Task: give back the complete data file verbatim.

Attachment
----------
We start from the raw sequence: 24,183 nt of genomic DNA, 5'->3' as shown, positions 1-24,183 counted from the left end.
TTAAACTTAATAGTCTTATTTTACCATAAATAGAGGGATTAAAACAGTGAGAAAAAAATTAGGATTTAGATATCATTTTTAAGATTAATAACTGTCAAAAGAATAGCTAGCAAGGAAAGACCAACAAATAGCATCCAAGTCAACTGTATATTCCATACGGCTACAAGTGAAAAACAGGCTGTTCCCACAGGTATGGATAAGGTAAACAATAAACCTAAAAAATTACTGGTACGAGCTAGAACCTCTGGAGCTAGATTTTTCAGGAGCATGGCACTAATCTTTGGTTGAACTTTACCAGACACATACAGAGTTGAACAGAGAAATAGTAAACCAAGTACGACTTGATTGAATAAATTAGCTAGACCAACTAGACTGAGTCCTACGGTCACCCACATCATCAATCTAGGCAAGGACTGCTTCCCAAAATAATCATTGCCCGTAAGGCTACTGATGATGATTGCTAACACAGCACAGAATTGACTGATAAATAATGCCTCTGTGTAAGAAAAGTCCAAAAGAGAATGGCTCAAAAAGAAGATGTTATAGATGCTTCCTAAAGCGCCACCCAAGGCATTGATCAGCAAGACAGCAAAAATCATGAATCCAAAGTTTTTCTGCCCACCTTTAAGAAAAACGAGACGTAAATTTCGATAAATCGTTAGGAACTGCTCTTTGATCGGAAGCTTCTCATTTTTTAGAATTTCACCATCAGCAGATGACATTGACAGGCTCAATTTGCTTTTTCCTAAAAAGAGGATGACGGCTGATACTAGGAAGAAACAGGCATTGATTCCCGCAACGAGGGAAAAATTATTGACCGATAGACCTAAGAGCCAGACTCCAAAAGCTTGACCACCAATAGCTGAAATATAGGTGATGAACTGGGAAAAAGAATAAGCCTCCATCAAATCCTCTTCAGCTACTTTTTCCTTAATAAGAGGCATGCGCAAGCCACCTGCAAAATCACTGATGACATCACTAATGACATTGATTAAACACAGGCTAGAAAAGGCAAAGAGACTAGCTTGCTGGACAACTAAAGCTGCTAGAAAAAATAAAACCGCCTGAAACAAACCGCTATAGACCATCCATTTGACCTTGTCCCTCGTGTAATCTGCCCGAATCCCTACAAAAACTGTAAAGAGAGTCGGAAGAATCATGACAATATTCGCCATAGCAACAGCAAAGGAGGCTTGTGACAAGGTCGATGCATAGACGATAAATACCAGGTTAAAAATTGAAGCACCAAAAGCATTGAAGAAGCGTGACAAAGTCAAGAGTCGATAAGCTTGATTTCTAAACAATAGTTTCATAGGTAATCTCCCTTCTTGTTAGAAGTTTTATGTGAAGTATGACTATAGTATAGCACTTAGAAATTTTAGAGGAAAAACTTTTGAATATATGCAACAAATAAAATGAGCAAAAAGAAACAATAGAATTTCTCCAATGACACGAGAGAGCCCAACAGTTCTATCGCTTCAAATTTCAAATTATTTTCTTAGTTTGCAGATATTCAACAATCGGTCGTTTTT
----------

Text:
We start from the raw sequence: 24,183 nt of genomic DNA, 5'->3' as shown, positions 1-24,183 counted from the left end.
TTAAACTTAATAGTCTTATTTTACCATAAATAGAGGGATTAAAACAGTGAGAAAAAAATTAGGATTTAGATATCATTTTTAAGATTAATAACTGTCAAAAGAATAGCTAGCAAGGAAAGACCAACAAATAGCATCCAAGTCAACTGTATATTCCATACGGCTACAAGTGAAAAACAGGCTGTTCCCACAGGTATGGATAAGGTAAACAATAAACCTAAAAAATTACTGGTACGAGCTAGAACCTCTGGAGCTAGATTTTTCAGGAGCATGGCACTAATCTTTGGTTGAACTTTACCAGACACATACAGAGTTGAACAGAGAAATAGTAAACCAAGTACGACTTGATTGAATAAATTAGCTAGACCAACTAGACTGAGTCCTACGGTCACCCACATCATCAATCTAGGCAAGGACTGCTTCCCAAAATAATCATTGCCCGTAAGGCTACTGATGATGATTGCTAACACAGCACAGAATTGACTGATAAATAATGCCTCTGTGTAAGAAAAGTCCAAAAGAGAATGGCTCAAAAAGAAGATGTTATAGATGCTTCCTAAAGCGCCACCCAAGGCATTGATCAGCAAGACAGCAAAAATCATGAATCCAAAGTTTTTCTGCCCACCTTTAAGAAAAACGAGACGTAAATTTCGATAAATCGTTAGGAACTGCTCTTTGATCGGAAGCTTCTCATTTTTTAGAATTTCACCATCAGCAGATGACATTGACAGGCTCAATTTGCTTTTTCCTAAAAAGAGGATGACGGCTGATACTAGGAAGAAACAGGCATTGATTCCCGCAACGAGGGAAAAATTATTGACCGATAGACCTAAGAGCCAGACTCCAAAAGCTTGACCACCAATAGCTGAAATATAGGTGATGAACTGGGAAAAAGAATAAGCCTCCATCAAATCCTCTTCAGCTACTTTTTCCTTAATAAGAGGCATGCGCAAGCCACCTGCAAAATCACTGATGACATCACTAATGACATTGATTAAACACAGGCTAGAAAAGGCAAAGAGACTAGCTTGCTGGACAACTAAAGCTGCTAGAAAAAATAAAACCGCCTGAAACAAACCGCTATAGACCATCCATTTGACCTTGTCCCTCGTGTAATCTGCCCGAATCCCTACAAAAACTGTAAAGAGAGTCGGAAGAATCATGACAATATTCGCCATAGCAACAGCAAAGGAGGCTTGTGACAAGGTCGATGCATAGACGATAAATACCAGGTTAAAAATTGAAGCACCAAAAGCATTGAAGAAGCGTGACAAAGTCAAGAGTCGATAAGCTTGATTTCTAAACAATAGTTTCATAGGTAATCTCCCTTCTTGTTAGAAGTTTTATGTGAAGTATGACTATAGTATAGCACTTAGAAATTTTAGAGGAAAAACTTTTGAATATATGCAACAAATAAAATGAGCAAAAAGAAACAATAGAATTTCTCCAATGACACGAGAGAGCCCAACAGTTCTATCGCTTCAAATTTCAAATTATTTTCTTAGTTTGCAGATATTCAACAATCGGTCGTTTTT